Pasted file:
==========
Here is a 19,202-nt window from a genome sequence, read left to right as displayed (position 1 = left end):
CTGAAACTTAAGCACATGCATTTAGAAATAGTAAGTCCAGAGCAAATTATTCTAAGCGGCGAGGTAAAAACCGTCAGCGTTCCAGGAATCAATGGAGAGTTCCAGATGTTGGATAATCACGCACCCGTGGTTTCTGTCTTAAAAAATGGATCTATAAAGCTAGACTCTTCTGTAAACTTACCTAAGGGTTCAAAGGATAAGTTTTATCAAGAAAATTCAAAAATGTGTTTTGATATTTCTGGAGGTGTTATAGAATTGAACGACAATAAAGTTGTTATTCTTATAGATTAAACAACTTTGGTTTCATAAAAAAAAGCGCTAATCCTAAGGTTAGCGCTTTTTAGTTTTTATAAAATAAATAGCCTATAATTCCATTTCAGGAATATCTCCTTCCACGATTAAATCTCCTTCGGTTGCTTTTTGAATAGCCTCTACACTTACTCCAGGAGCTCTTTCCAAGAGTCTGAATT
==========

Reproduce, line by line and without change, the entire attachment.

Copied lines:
Here is a 19,202-nt window from a genome sequence, read left to right as displayed (position 1 = left end):
CTGAAACTTAAGCACATGCATTTAGAAATAGTAAGTCCAGAGCAAATTATTCTAAGCGGCGAGGTAAAAACCGTCAGCGTTCCAGGAATCAATGGAGAGTTCCAGATGTTGGATAATCACGCACCCGTGGTTTCTGTCTTAAAAAATGGATCTATAAAGCTAGACTCTTCTGTAAACTTACCTAAGGGTTCAAAGGATAAGTTTTATCAAGAAAATTCAAAAATGTGTTTTGATATTTCTGGAGGTGTTATAGAATTGAACGACAATAAAGTTGTTATTCTTATAGATTAAACAACTTTGGTTTCATAAAAAAAAGCGCTAATCCTAAGGTTAGCGCTTTTTAGTTTTTATAAAATAAATAGCCTATAATTCCATTTCAGGAATATCTCCTTCCACGATTAAATCTCCTTCGGTTGCTTTTTGAATAGCCTCTACACTTACTCCAGGAGCTCTTTCCAAGAGTCTGAATT